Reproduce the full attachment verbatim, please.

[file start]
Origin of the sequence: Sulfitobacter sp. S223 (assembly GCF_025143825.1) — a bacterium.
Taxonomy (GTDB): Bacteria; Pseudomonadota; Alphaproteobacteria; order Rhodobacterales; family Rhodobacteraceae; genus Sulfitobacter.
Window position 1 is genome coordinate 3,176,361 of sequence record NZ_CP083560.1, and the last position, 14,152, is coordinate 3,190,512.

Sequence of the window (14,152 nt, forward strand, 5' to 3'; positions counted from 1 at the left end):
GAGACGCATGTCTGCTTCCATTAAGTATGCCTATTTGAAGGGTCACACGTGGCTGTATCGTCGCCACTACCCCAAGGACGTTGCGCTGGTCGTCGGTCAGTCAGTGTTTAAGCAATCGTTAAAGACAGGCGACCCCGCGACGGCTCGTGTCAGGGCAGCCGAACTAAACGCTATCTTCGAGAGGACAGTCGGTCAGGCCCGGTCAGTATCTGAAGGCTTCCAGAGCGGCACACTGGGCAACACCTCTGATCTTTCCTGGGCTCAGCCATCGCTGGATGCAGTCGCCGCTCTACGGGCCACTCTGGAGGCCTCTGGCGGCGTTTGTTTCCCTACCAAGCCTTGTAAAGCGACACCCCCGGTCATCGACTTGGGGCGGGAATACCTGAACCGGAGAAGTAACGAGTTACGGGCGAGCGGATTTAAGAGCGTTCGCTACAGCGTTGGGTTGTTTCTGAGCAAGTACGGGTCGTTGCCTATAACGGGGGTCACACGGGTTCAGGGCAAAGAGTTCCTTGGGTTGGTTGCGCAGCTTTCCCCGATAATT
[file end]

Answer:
Origin of the sequence: Sulfitobacter sp. S223 (assembly GCF_025143825.1) — a bacterium.
Taxonomy (GTDB): Bacteria; Pseudomonadota; Alphaproteobacteria; order Rhodobacterales; family Rhodobacteraceae; genus Sulfitobacter.
Window position 1 is genome coordinate 3,176,361 of sequence record NZ_CP083560.1, and the last position, 14,152, is coordinate 3,190,512.

Sequence of the window (14,152 nt, forward strand, 5' to 3'; positions counted from 1 at the left end):
GAGACGCATGTCTGCTTCCATTAAGTATGCCTATTTGAAGGGTCACACGTGGCTGTATCGTCGCCACTACCCCAAGGACGTTGCGCTGGTCGTCGGTCAGTCAGTGTTTAAGCAATCGTTAAAGACAGGCGACCCCGCGACGGCTCGTGTCAGGGCAGCCGAACTAAACGCTATCTTCGAGAGGACAGTCGGTCAGGCCCGGTCAGTATCTGAAGGCTTCCAGAGCGGCACACTGGGCAACACCTCTGATCTTTCCTGGGCTCAGCCATCGCTGGATGCAGTCGCCGCTCTACGGGCCACTCTGGAGGCCTCTGGCGGCGTTTGTTTCCCTACCAAGCCTTGTAAAGCGACACCCCCGGTCATCGACTTGGGGCGGGAATACCTGAACCGGAGAAGTAACGAGTTACGGGCGAGCGGATTTAAGAGCGTTCGCTACAGCGTTGGGTTGTTTCTGAGCAAGTACGGGTCGTTGCCTATAACGGGGGTCACACGGGTTCAGGGCAAAGAGTTCCTTGGGTTGGTTGCGCAGCTTTCCCCGATAATT